Children with low social competence, or the skills and behaviors necessary to engage in appropriate and positive social interactions, are at an increased likelihood of obesity.
A recent survey by researchers at Emory University’s Rollins School of Public Health investigated the links between childhood obesity and social competence. The researchers examined information from the Early Childhood Longitudinal Study, Kindergarten Class of 1998-99, which is a nationally representative cohort of children. The sample was comprised of 8,346 children followed between ages 9 and 11 years. Information on social competence and on height and weight was collected from children using standard measures. Among others, questions used to assess social competence included children’s responses to statements such as “I make friends easily,” and “I am easy to like.”
Results from the study indicate that lower social competence is significantly associated with a likelihood of unhealthy weight gain. Children who had low social competence when they were nine years old were more likely to be overweight or obese by the time they reached 11 years. On the other hand, obesity was not associated with loss of social competence: Children who were obese at age nine did not experience greater losses to social competence in the subsequent two years than children who were not obese.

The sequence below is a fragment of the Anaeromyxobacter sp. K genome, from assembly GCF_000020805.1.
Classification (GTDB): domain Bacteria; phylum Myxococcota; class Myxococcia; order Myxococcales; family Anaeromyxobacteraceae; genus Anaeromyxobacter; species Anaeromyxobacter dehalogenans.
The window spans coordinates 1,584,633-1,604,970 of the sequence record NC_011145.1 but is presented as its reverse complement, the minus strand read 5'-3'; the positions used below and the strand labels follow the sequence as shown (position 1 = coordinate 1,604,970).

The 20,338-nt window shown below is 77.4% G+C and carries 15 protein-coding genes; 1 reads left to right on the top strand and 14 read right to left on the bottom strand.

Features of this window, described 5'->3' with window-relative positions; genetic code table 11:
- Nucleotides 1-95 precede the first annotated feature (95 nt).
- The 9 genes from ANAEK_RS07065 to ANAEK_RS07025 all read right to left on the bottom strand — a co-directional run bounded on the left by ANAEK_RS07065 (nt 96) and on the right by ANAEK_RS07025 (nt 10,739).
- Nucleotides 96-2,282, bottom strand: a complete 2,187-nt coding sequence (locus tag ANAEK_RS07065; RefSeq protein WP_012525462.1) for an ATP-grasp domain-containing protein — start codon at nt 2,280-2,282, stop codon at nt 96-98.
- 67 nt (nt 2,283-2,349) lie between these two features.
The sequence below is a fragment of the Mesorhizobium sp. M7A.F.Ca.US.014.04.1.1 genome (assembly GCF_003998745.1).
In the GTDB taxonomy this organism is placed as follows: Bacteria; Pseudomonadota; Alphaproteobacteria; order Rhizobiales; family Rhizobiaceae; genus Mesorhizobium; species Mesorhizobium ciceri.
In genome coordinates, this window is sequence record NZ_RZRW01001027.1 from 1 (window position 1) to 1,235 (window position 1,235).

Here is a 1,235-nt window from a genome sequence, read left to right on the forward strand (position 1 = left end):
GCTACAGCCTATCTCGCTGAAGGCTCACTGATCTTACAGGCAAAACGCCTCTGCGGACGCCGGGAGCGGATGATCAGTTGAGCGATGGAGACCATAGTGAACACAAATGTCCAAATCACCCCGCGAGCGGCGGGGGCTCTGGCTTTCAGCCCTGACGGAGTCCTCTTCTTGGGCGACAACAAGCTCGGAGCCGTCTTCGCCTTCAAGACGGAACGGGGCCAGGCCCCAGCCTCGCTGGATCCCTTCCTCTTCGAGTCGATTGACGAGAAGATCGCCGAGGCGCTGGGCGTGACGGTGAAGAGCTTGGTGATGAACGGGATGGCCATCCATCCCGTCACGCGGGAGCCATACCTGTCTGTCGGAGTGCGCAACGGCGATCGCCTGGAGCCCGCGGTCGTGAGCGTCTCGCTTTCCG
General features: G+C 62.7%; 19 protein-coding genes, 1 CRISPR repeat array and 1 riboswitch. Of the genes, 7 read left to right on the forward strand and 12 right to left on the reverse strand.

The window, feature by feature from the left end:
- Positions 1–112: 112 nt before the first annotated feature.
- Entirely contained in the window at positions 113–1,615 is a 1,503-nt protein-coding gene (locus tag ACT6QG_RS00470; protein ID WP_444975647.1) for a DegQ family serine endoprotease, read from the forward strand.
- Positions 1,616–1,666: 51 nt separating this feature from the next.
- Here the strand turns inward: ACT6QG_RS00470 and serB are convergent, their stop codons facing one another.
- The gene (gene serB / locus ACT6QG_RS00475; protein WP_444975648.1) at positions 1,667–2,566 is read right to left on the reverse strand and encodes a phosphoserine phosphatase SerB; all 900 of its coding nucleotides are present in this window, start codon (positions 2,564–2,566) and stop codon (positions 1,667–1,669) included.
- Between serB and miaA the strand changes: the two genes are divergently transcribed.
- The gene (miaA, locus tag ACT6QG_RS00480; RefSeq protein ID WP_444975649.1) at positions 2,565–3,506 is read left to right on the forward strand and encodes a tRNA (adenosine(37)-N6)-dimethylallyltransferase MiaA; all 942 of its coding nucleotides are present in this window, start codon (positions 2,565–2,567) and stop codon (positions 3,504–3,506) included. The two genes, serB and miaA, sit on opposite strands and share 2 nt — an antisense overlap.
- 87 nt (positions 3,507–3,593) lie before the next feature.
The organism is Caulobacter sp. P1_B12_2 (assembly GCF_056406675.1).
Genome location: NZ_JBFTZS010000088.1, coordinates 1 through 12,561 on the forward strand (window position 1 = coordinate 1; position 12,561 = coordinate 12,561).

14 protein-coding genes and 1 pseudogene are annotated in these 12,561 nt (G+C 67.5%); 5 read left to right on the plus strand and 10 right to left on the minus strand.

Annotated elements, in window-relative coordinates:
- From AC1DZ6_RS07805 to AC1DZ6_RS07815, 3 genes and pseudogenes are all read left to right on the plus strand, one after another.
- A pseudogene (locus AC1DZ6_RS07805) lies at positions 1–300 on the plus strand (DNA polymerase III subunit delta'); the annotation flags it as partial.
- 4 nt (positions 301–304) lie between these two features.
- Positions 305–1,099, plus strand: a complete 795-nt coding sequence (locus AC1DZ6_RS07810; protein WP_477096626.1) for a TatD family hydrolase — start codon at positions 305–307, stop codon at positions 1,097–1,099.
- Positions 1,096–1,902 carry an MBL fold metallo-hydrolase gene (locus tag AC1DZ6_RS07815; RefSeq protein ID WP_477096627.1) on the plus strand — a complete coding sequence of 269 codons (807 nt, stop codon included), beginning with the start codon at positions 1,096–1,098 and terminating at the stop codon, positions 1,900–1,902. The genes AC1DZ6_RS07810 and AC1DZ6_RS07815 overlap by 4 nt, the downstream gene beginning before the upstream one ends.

“Children with low social competence may engage in unhealthy behavior to avoid social situations in which they expect to receive negative social feedback such as competitive sports; or they may engage in sedentary activities or unhealthy eating to reduce the stress they feel from negative social experiences, explains Dr. Solveig Cunningham, assistant professor in the Hubert Department of Global Health at Emory’s Rollins School of Public Health. “This could result in energy imbalance and weight gain if such responses take the form of solitary and sedentary activities or unhealthy comfort eating.”
Complete findings are available in the November 14 edition of The American Journal of Public Health.